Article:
Despite its massive rap sheet, which includes investor fraud and the bribing of Alabama officials, and despite the SEC investigation of its "London whale" debacle, JPMorgan Chase is is defying a subpoena in California and refusing to turn its emails over to a judge. It's charged with the same kind of criminal activity that was behind the Enron scandal: manipulating energy markets.
And despite Jamie Dimon's suggestion that the head of the "London whale's" group would be forced to return her ill-gotten millions, she was allowed to resign and keep the money. There's no sign that a criminal investigation of this affair is underway, despite Dimon's own admission that laws may have been broken.
Field also points out that Barclays has been caught red-handed at similar kinds of fraud before, but they didn't stop. Without indictments, why would they? Those settlements are just the cost of doing business -- a cost someone else pays, while the criminals themselves get rich
The SEC and state law enforcement officials have been moving, issuing "Wells notices" (an SEC document sent to banks under investigation) and searching for information. That much is a matter of public record.
Where's Mr. Holder?
But there's no evidence that Mr. Holder's Justice Department has mounted a serious effort to investigate bank crime. Its first, much-touted "coordinated effort" to crack down on mortgage fraud turned out to be a PR trick, not a law enforcement effort, which the Columbia Journalism Review described with the headline, "The Obama Administration's Financial-Fraud Stunt Backfires." That's not the kind of press a President wants to see repeated in an election year.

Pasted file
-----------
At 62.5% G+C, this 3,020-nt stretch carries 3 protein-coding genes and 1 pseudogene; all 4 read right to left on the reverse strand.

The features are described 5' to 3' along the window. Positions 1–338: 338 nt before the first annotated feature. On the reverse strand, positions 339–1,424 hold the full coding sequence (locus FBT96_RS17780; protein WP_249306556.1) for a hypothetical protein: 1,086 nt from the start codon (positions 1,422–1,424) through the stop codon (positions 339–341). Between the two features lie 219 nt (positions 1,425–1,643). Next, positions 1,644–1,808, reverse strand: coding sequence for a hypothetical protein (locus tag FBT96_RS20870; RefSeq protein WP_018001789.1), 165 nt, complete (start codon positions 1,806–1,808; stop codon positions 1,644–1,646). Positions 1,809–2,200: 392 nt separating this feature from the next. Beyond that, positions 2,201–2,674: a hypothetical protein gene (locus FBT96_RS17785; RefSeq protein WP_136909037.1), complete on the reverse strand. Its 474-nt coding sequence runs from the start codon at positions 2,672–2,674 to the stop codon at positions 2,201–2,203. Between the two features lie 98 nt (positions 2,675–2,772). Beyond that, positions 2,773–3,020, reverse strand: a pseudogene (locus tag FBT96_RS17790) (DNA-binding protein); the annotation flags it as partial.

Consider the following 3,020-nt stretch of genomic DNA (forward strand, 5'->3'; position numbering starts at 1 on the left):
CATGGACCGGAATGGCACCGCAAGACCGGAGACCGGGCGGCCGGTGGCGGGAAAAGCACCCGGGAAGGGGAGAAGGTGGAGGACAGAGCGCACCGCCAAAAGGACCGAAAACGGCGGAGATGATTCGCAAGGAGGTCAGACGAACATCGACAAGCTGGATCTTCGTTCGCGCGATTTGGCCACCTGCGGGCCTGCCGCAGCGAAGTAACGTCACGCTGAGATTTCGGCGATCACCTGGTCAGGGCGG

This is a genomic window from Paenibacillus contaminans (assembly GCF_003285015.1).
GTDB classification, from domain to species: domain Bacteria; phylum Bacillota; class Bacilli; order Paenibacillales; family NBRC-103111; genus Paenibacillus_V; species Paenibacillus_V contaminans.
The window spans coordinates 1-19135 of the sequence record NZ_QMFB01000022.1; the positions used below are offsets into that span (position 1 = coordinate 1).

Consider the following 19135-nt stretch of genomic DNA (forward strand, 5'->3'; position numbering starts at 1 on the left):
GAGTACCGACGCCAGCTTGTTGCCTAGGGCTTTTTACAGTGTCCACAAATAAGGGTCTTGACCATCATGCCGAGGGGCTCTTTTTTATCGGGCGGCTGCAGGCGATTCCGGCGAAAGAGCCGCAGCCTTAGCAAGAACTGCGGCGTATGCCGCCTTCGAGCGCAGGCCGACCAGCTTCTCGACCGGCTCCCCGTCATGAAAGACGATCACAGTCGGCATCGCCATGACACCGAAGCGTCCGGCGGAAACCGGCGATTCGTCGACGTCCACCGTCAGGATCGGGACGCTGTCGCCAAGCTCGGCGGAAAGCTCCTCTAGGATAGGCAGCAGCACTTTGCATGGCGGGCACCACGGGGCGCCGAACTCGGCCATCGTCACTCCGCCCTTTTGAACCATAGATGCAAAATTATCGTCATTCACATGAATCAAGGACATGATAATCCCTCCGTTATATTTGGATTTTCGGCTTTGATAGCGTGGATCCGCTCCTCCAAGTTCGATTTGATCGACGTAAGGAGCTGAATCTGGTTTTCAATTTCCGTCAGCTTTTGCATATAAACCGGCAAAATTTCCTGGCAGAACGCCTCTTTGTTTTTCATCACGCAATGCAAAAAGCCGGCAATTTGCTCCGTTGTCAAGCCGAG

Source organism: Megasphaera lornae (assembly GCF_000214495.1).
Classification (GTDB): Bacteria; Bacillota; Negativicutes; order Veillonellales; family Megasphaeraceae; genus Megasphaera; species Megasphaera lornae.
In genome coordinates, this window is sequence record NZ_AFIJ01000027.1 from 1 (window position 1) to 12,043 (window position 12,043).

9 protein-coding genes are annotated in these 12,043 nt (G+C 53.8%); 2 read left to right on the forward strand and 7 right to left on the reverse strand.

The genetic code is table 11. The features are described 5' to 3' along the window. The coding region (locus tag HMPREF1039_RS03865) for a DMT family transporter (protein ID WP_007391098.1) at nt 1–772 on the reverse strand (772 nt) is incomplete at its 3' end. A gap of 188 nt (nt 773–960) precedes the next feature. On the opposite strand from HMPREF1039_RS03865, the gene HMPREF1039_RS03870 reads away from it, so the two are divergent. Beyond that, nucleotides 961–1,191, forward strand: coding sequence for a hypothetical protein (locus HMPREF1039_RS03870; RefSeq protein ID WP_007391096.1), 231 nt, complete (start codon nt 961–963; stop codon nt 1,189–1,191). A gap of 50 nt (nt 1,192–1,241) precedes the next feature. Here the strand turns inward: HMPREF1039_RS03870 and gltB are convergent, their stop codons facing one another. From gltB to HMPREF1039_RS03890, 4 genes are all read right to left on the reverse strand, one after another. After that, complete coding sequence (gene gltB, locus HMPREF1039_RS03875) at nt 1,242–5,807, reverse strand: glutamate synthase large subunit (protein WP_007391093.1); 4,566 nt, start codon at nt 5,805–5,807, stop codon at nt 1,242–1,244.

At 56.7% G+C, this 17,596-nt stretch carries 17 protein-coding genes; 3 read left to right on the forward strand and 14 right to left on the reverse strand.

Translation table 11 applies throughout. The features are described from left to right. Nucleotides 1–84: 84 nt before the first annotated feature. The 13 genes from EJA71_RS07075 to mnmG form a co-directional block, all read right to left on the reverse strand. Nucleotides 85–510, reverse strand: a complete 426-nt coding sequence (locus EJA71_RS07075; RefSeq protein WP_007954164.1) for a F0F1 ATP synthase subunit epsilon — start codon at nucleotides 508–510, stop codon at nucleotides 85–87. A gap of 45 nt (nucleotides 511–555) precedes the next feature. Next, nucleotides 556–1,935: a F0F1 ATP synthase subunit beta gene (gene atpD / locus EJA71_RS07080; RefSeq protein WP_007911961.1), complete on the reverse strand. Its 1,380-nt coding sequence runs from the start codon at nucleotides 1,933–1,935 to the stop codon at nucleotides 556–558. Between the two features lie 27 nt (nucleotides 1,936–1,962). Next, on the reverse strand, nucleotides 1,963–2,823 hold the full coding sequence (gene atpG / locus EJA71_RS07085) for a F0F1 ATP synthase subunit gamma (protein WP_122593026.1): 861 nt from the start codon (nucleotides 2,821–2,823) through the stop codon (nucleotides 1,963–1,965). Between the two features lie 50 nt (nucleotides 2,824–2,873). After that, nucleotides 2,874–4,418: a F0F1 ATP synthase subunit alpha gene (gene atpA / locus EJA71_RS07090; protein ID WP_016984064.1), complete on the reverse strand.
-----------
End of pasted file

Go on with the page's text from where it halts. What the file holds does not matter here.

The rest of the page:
"Democrats have been having good luck painting Romney as the candidate of the one percent," said one observer. "But that could change quickly with a few bad headlines."
While nobody we spoke with was willing to raise the subject of a Holder resignation, they did insist that time was running out for the Attorney General to show concrete results.
Without criminal investigations and indictments, bankers will continue to commit crimes. The LIBOR scandal, which implicates a number of leading banks, proves that. The Justice Department's inaction is putting the world economy at risk by allowing bankers to continue their reckless and illegal behavior.Insiders say that its inaction is putting Barack Obama's re-election at risk, too, along with that of other Democrats. If the fate of the world doesn't spur the Administration and its Justice Department into action, perhaps the fate of its President will.
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